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Dissected: Every Flaming Lips Album with Guest Commentary from Wayne Coyne

on January 10, 2017, 12:00am
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Hear It Is (1986)

hear it is Dissected: Every Flaming Lips Album with Guest Commentary from Wayne Coyne

Superhumans (Band Lineup): Wayne Coyne (g, v), Michael Ivins (b), Richard English (d)

Duration: Originally 10 songs, 41:51; later CD pressings included “Summertime Blues” making it 11 songs, 44:22 (early pressings on the Pink Dust label also included the self-titled debut EP)

Longest Track: “Jesus Shootin’ Heroin”, clocking in at 7:21, takes the title.

Most Bizarre Song Title: The Lips aren’t too crazy this early out with “Jesus Shootin’ Heroin” being the most outlandish song title.

Album Cover Imagery: The front cover is simply a photo of the band while the back cover is rumored to be Richard English’s eye while tripping on LSD (though the lack of dilation leaves me calling bullshit).

Just Like Before (Song Reprisals): “With You” opens the album and then reappears in a brief reprisal at the end of album closer “Staring at Sound” to give the obvious song title “Staring at Sound/With You II”.

Shine on Sweet Jesus (Songs That Mention Jesus): 2, “Jesus Shootin’ Heroin”, “Charlie Manson Blues”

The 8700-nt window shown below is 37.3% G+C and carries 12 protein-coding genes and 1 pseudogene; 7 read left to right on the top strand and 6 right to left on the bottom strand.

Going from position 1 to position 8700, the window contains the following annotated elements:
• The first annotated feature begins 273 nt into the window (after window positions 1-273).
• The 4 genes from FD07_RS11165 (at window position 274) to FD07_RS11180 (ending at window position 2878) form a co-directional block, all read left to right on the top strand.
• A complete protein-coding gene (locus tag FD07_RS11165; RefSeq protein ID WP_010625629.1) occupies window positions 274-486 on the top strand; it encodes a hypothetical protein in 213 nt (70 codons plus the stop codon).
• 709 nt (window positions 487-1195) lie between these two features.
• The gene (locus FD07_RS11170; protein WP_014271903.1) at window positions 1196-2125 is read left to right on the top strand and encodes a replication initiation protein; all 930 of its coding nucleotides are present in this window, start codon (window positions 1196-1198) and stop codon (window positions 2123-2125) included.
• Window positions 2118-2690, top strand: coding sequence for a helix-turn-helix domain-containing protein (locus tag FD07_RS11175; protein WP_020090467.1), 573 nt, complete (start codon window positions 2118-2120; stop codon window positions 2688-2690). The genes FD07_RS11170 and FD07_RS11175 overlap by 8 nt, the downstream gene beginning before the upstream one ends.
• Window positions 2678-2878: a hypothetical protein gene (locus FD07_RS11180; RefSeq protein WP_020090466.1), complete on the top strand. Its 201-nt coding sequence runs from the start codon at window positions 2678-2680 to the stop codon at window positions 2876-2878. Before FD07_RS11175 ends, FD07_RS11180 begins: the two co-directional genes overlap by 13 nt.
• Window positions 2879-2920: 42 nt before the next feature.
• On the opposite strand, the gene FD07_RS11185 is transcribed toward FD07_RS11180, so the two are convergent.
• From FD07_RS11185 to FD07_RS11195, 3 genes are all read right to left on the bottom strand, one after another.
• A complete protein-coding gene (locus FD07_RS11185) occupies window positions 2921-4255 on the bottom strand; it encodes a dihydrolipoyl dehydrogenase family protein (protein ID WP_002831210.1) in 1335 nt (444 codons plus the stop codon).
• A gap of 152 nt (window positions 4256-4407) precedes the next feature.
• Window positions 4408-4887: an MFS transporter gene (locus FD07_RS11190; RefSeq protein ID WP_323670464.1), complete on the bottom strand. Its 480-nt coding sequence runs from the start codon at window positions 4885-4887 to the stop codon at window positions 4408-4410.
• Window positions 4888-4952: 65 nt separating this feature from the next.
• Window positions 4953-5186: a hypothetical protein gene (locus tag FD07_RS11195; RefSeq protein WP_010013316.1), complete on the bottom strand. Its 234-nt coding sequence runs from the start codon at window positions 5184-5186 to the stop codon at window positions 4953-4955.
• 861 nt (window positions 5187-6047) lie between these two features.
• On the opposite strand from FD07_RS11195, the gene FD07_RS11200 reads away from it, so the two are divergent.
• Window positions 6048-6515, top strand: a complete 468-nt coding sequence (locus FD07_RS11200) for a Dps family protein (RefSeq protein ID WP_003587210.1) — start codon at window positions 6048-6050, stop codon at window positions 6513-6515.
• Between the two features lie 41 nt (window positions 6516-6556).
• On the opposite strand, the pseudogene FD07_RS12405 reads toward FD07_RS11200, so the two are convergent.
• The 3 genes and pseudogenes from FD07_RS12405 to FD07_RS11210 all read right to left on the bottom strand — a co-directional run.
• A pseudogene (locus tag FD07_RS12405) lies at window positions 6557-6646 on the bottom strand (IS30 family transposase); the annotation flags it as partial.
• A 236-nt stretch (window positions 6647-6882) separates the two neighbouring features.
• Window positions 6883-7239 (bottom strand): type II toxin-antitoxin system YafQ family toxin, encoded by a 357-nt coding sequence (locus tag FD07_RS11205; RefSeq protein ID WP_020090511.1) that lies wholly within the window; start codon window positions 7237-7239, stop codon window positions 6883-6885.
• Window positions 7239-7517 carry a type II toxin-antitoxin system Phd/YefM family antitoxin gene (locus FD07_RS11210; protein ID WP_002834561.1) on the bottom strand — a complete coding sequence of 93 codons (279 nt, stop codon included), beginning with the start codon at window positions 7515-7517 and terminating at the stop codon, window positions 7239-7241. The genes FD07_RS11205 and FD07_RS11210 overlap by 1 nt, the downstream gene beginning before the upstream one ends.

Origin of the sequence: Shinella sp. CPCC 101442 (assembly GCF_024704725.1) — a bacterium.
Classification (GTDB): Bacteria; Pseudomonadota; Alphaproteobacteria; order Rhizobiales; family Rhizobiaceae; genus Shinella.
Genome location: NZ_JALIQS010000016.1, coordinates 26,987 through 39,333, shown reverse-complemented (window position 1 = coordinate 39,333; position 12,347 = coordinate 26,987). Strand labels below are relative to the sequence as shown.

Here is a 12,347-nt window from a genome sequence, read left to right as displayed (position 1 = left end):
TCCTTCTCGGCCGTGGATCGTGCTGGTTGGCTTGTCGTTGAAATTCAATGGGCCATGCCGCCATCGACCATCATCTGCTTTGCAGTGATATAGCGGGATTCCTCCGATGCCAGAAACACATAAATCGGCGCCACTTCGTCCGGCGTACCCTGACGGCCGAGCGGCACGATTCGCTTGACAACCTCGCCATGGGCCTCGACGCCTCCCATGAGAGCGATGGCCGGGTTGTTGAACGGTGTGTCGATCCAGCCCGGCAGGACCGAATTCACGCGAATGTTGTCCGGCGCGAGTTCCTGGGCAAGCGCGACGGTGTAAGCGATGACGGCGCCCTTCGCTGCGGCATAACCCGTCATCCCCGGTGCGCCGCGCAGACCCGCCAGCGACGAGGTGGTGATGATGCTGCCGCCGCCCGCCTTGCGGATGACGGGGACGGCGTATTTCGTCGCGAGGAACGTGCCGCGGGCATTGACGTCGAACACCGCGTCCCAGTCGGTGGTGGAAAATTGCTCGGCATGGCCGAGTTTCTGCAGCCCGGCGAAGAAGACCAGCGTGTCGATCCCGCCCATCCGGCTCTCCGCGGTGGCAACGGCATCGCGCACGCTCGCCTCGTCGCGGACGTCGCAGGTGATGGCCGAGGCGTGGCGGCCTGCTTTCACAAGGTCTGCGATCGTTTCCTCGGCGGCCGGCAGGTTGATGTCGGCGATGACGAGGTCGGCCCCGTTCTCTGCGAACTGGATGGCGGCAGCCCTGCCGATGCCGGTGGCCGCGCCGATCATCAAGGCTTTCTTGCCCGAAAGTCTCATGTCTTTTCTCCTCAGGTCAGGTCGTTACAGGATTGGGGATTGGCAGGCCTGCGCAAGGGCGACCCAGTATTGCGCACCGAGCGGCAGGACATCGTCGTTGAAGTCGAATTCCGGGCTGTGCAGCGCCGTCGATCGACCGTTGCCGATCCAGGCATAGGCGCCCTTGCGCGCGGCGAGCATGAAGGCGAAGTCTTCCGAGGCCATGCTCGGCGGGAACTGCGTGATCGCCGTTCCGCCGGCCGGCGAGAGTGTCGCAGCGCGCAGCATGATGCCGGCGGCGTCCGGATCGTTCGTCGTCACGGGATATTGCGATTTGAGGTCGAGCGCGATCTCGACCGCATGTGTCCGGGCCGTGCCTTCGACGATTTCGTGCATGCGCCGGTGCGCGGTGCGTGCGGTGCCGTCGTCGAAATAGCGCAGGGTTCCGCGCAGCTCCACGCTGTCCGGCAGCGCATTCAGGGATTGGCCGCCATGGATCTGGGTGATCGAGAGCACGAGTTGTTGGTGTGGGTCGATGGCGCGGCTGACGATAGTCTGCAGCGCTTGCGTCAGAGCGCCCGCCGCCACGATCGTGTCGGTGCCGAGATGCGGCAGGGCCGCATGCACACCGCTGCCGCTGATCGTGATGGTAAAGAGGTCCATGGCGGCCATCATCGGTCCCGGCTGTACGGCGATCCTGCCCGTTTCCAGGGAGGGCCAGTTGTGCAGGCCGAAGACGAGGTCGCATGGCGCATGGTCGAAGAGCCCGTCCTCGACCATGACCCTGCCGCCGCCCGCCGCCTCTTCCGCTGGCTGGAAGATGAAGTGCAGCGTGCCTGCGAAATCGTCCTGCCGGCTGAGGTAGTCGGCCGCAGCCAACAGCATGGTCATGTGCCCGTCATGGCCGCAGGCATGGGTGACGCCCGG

Other People Name Dropped: Well, Mary gets named in “Jesus Shootin’ Heroin”, Charles Manson – “Charlie Manson Blues”, Clint Eastwood – “Godzilla Flick”

Does Godzilla Make An Appearance?: Yes, in “Godzilla Flick”.

Number of Covers: 1, “Summertime Blues” was included with later CD pressings. The Lips attack the song with Blue Cheer’s ferocity only instead of Cheer’s sludge, the Lips favor Eddie Cochran’s hair gel.

Verdict: This is the Flaming Lips at their most rock ‘n’ roll. Much of the album has a strong connection to the American Underground of the mid-80s.  The Lips are perhaps at their most Replacements-like with songs such as “Staring At Sound”, “Trains, Brains and Rain”, “Charlie Manson Blues”, and “Man From Pakistan” featuring Coyne’s voice in a slightly Westerberg style (if years of alcohol and smoking hadn’t made their marks).

Fans of the group’s more recent fare might find some comfort in “She Is Death”, a dimly psychedelic haze. However, it’s between the dark, brooding nature of “Jesus Shooting Heroin” and the subject matter of “Godzilla Flick” where the roots of The Terror can be found. —Len Comaratta

Wayne’s Words: “If you listen to Hear It Is, it’s radically different to who we are now. If you didn’t know it was the same group, you could easily like what we do now and really hate what we did then. Some people would see that it’s just an evolution of personalities. I loved those early records because they are just so far away from who I am now. I see them being done by a different person. They are just ridiculous, ridiculous records. The part of our past I really like was how it was always a little bit of a surprise. There was no particular style; it was just very freaky music. That first album forced me to find a way to sing more emotionally. Back then, it was a lot of screaming and out-of-tune guitar. We are always trying to be more emotional, and if we hadn’t been able to do that, we would have stopped and killed ourselves.”

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